Secondly, LandAjob can help individuals who are searching for work.  We provide a large employment database that is searchable by zip codes.  You can also use your location and keywords found on job descriptions that might pertain to your experience or interest.  The employment database also provides a listing of Federal contractors who are being asked to interview and hire more individuals with disabilities this year, along with non-Federal contractors who have a mission to hire more people with disabilities.

LandAjob can also provide additional resources for searching for a job.  A LandAjob Representative would be glad to discuss those resources in more detail if you are interested in hearing about these other possibilities.

Lastly, LandAjob also offers self-paced study courses on creating resumes, interview skills, career planning and how to have success on the job once you have landed one!  We hope to be adding more course work over the next few months.

For more information, please visit our website or call our office, toll free, 855-245-8991.

Invigorating the Classroom through a Transmedia Infusion

NTI has been experimenting with innovative ways to increase the retention of knowledge, return on investment, and engagement, while bridging the gap between a physical real-life classroom and a virtual environment of eclectic interaction. The goal is not only to provide a higher level of interaction for the candidate, but lead to tangible elements that focus on employability, lower attrition, participation, retention of knowledge and higher performance on jobs. The NTI challenge is to provide an environment with these capabilities while attending to the primary audience, Americans with disabilities who are looking for employment in the workforce.

Over the past few years, NTI has put established the NTI University to engage students in the skills necessary to build a career. The NTI classroom is one built on an Adobe Connect platform. Interactions include gamification, puzzles, forums, video, chat, webcam, polling, and quizzing. This is nothing new in the training space when creating an online-classroom. However, what is new is the element of engagement surrounding the restrictions of our candidates. How can one create an interactive classroom for audiences that are sight-impaired, struggle with examinations due to limited mobility, while providing an experience for everyone?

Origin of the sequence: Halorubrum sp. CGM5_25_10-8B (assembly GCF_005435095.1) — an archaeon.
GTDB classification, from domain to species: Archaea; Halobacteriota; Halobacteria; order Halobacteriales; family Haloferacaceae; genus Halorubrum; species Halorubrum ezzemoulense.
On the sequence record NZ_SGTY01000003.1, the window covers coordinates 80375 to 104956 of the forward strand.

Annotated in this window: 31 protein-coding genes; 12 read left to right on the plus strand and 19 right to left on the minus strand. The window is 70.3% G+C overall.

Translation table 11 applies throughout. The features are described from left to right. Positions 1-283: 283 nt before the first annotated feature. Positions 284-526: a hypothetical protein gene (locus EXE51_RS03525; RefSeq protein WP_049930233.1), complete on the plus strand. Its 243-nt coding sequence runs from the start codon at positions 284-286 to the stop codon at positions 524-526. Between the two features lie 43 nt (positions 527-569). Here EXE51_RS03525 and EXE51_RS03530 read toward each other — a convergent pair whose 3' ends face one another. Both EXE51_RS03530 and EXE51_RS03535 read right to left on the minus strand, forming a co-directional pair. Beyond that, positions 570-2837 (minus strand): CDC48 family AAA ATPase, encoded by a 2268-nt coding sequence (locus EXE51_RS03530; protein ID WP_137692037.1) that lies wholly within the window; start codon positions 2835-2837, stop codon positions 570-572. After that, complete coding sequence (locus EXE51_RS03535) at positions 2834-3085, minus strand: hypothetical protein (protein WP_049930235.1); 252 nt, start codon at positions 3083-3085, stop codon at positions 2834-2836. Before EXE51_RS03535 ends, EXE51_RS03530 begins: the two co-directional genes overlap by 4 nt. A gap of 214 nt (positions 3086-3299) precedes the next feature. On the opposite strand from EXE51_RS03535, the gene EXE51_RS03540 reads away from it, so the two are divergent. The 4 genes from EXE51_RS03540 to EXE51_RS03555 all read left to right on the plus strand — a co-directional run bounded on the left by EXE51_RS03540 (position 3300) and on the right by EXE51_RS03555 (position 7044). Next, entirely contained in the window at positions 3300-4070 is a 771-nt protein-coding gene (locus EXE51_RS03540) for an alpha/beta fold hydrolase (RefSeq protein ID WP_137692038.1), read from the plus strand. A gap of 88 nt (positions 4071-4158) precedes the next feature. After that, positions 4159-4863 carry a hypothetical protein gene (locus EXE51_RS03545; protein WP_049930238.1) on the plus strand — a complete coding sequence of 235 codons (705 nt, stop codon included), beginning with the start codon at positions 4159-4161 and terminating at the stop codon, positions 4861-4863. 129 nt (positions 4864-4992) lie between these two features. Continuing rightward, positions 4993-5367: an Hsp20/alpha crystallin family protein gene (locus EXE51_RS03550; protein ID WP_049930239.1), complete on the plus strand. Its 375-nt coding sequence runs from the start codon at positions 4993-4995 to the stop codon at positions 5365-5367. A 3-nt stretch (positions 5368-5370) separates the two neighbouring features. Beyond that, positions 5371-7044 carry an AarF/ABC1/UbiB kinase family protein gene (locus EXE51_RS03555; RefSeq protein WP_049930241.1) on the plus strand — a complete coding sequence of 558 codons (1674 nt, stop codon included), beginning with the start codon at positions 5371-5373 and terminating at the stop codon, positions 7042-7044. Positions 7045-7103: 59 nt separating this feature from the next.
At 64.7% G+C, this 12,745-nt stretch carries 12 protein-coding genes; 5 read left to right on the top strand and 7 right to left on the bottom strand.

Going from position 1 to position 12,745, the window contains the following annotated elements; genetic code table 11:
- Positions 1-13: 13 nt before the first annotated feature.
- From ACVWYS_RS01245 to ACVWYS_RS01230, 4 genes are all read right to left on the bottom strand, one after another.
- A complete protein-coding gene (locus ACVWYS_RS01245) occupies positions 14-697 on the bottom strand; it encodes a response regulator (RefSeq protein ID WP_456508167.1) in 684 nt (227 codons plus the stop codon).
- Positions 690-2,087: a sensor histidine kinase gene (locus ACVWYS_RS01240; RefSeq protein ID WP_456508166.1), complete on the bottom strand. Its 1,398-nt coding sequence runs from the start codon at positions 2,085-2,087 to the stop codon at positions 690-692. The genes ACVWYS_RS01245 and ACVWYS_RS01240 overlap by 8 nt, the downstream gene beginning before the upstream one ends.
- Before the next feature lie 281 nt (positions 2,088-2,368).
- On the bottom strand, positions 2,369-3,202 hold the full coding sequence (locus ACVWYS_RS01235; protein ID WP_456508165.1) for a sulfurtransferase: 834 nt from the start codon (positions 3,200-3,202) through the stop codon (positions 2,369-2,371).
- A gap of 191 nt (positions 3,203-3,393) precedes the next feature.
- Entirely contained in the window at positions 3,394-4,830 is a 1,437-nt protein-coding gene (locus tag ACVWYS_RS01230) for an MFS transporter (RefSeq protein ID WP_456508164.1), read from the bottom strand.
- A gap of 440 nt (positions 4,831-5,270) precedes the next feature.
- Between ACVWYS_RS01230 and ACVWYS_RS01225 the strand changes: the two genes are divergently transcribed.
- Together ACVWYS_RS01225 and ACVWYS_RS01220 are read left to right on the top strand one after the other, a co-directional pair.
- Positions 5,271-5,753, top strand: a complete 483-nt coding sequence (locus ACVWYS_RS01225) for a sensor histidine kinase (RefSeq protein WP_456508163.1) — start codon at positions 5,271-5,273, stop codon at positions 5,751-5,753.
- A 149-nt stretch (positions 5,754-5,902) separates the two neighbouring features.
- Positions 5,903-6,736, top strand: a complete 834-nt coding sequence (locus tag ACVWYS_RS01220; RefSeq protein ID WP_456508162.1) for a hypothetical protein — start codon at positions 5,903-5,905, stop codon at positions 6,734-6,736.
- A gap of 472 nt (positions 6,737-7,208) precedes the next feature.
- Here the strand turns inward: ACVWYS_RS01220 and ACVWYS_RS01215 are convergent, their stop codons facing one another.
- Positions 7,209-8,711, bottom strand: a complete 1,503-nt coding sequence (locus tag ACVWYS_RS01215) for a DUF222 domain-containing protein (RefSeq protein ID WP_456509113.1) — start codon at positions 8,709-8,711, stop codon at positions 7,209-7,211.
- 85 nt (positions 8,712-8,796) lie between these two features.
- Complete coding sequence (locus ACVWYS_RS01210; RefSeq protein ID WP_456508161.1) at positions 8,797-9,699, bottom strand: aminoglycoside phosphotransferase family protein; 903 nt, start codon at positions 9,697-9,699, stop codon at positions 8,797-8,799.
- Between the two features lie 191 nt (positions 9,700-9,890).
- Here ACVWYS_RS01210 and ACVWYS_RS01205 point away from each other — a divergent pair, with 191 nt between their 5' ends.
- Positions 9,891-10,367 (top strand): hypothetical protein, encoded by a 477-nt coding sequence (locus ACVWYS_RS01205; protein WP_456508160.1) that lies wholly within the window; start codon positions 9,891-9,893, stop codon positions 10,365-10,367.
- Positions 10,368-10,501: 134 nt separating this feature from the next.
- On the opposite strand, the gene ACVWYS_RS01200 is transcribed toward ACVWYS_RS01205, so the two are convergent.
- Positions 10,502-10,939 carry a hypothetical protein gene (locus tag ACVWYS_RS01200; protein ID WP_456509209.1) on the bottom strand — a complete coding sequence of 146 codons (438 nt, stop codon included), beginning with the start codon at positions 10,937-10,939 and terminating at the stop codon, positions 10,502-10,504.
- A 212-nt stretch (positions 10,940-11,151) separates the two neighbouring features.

To achieve this, the Training Department has been injecting transmedia in the classroom. Transmedia is the art of illustrating a single story or story experience across multiple media formats in order to invoke a degree of audience participation, interaction or collaboration using digital technologies. The chunks of content that are created over multiple platforms are linked together and then the content is synchronized with each other so a story could be formed.

Since no two students learn alike, the retention of information through various stories allows a student to connect the dots of isolated events and situations. Through the method of transmedia storytelling, a student can take smaller chunks of information that are provided incrementally to form a larger and more cohesive experience. Picture it like a piece of the puzzle. Someone may look at the first piece and realize it is a smaller part of the whole, but does not know where it may initially fit. However, when the puzzle is finished, the completed image surfaces as well as the strategies on how the puzzle was completed. You can even go on to share with others your strategy for completion.

We live in a globally connected world in which we use multiple platforms to connect and communicate. Leveraging social media tools such as Facebook, Twitter, LinkedIn, and YouTube, or other emerging platforms, a student can share their experiences, perspectives, and resources building upon the transmedia methodology. The sharing allows greater depth to not only their own understanding, but a shared collective intelligence that grasps at the attention of the student. In addition, students can make the content their own while not being impeded by the technology. NTI is slowly unlocking a further depth of engagement by leveraging technologies such as the Popcorn.js platform and HTML5 to deliver stories with transmedia. The NTI Training Department is currently experimenting, testing and evaluating video, multimedia, 3D rendering products, touch tablets, cellphones, and social media elements to orchestrate online classes.

With these tools, students will be able to experience the ability to manipulate the videos and simulation to share, chat, interact, and redesign according to the content needs regardless of disability. It will be predictive as a student correctly or incorrectly interacts with a video. This technique will be demonstrated in NTI’s upcoming “Interviewing for Success” self-paced training, which will be made available to the public. The course will balance social media integration, QR codes, gaming, and hands-on exercises. In addition, by enrolling into the NTI program, students can enable more functionality and unlock new levels of training content. Through engagement, a student can accelerate their career success.